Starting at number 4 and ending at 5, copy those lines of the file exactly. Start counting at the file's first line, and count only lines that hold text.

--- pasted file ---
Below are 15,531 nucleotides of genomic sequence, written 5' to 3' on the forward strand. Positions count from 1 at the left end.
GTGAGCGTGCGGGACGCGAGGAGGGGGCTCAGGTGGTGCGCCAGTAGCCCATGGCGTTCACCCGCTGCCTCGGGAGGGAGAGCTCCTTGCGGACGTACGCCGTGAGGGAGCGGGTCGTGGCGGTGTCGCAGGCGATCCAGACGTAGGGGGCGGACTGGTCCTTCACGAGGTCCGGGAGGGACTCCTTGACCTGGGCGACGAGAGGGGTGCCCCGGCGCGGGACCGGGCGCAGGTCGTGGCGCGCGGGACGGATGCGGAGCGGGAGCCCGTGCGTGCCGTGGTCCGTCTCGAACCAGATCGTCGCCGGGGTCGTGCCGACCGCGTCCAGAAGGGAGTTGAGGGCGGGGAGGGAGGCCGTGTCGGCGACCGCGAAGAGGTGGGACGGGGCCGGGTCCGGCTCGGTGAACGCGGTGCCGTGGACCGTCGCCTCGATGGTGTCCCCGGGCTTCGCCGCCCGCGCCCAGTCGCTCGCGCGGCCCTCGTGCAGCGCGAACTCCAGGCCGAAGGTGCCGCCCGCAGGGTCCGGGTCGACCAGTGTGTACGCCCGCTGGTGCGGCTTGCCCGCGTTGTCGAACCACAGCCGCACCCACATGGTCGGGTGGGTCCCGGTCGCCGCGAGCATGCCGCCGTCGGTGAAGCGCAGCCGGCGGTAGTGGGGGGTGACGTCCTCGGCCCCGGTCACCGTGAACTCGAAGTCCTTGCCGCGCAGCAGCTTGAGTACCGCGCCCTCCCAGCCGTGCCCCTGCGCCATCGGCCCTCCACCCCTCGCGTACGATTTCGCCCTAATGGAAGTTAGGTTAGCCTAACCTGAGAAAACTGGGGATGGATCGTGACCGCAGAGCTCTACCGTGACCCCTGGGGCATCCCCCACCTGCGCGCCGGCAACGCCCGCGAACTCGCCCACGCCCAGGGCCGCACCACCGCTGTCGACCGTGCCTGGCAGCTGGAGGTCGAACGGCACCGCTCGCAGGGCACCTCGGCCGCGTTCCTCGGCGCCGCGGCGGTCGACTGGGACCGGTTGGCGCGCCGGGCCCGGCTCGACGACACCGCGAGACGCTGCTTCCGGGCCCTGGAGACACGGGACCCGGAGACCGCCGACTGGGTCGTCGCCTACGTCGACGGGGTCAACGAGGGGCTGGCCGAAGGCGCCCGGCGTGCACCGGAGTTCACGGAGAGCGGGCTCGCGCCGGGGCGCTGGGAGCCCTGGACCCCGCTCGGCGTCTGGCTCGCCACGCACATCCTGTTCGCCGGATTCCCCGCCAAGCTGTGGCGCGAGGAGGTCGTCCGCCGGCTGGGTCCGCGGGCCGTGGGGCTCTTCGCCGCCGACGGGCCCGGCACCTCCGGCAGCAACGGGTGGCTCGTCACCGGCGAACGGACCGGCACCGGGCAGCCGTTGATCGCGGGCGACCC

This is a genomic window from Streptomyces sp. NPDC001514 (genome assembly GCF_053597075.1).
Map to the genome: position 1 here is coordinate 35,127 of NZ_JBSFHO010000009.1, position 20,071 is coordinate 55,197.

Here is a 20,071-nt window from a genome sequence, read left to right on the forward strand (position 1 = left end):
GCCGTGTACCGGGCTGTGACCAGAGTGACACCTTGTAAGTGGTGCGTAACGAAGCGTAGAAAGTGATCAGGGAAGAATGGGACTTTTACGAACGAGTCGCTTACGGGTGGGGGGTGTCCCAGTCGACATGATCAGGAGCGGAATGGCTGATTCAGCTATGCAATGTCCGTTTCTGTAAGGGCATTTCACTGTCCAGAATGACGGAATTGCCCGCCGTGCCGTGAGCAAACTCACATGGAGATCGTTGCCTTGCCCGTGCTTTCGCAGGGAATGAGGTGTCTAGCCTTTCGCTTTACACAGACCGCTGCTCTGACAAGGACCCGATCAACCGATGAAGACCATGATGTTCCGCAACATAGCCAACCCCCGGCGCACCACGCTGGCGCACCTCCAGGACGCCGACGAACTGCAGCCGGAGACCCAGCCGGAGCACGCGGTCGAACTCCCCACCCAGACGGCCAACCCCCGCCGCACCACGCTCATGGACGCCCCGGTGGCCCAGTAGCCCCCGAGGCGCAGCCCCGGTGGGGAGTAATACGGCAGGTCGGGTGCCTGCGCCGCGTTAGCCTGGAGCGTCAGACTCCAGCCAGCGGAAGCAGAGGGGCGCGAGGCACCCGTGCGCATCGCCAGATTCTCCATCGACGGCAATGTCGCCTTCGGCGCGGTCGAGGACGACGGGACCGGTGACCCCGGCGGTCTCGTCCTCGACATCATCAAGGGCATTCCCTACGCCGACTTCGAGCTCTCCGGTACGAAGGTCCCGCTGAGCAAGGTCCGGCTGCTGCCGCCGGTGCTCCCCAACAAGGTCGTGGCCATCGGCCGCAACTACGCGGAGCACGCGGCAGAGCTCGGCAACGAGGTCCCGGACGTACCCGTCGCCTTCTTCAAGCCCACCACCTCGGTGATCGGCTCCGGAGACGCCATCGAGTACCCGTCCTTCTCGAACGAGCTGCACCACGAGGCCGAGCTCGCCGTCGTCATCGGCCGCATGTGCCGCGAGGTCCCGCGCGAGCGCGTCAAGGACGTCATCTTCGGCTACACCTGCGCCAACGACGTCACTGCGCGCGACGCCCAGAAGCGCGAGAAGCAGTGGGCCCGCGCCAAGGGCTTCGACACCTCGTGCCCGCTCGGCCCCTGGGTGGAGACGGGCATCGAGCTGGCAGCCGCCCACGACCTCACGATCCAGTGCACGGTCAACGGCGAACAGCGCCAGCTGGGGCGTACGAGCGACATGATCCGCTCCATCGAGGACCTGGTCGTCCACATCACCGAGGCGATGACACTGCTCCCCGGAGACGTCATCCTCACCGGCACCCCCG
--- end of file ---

Map to the genome: position 1 here is coordinate 35,127 of NZ_JBSFHO010000009.1, position 20,071 is coordinate 55,197.

Here is a 20,071-nt window from a genome sequence, read left to right on the forward strand (position 1 = left end):